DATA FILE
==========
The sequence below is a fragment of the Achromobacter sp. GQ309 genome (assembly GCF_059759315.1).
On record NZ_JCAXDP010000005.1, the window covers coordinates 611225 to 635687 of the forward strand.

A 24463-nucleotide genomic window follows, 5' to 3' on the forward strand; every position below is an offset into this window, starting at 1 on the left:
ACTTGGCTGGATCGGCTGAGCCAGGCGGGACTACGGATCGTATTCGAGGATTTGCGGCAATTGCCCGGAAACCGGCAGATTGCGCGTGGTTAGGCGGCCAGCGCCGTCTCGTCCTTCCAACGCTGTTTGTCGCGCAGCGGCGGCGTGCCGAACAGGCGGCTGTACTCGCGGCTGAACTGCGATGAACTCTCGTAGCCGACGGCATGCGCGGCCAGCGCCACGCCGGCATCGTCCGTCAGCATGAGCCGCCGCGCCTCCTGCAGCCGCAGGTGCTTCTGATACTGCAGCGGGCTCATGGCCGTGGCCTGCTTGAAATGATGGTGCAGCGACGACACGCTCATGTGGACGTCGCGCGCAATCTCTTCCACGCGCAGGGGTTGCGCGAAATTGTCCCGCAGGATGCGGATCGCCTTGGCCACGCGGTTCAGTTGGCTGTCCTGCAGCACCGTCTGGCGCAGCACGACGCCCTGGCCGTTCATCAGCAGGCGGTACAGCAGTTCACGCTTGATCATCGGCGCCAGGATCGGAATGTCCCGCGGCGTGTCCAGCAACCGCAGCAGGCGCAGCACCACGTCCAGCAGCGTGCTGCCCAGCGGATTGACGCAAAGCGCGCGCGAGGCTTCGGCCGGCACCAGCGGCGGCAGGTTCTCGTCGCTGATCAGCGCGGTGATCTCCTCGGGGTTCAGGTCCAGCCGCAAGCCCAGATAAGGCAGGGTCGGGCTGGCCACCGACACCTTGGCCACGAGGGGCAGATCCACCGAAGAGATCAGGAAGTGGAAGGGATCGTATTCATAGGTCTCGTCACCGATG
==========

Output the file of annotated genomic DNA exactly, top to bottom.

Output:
The sequence below is a fragment of the Achromobacter sp. GQ309 genome (assembly GCF_059759315.1).
On record NZ_JCAXDP010000005.1, the window covers coordinates 611225 to 635687 of the forward strand.

A 24463-nucleotide genomic window follows, 5' to 3' on the forward strand; every position below is an offset into this window, starting at 1 on the left:
ACTTGGCTGGATCGGCTGAGCCAGGCGGGACTACGGATCGTATTCGAGGATTTGCGGCAATTGCCCGGAAACCGGCAGATTGCGCGTGGTTAGGCGGCCAGCGCCGTCTCGTCCTTCCAACGCTGTTTGTCGCGCAGCGGCGGCGTGCCGAACAGGCGGCTGTACTCGCGGCTGAACTGCGATGAACTCTCGTAGCCGACGGCATGCGCGGCCAGCGCCACGCCGGCATCGTCCGTCAGCATGAGCCGCCGCGCCTCCTGCAGCCGCAGGTGCTTCTGATACTGCAGCGGGCTCATGGCCGTGGCCTGCTTGAAATGATGGTGCAGCGACGACACGCTCATGTGGACGTCGCGCGCAATCTCTTCCACGCGCAGGGGTTGCGCGAAATTGTCCCGCAGGATGCGGATCGCCTTGGCCACGCGGTTCAGTTGGCTGTCCTGCAGCACCGTCTGGCGCAGCACGACGCCCTGGCCGTTCATCAGCAGGCGGTACAGCAGTTCACGCTTGATCATCGGCGCCAGGATCGGAATGTCCCGCGGCGTGTCCAGCAACCGCAGCAGGCGCAGCACCACGTCCAGCAGCGTGCTGCCCAGCGGATTGACGCAAAGCGCGCGCGAGGCTTCGGCCGGCACCAGCGGCGGCAGGTTCTCGTCGCTGATCAGCGCGGTGATCTCCTCGGGGTTCAGGTCCAGCCGCAAGCCCAGATAAGGCAGGGTCGGGCTGGCCACCGACACCTTGGCCACGAGGGGCAGATCCACCGAAGAGATCAGGAAGTGGAAGGGATCGTATTCATAGGTCTCGTCACCGATG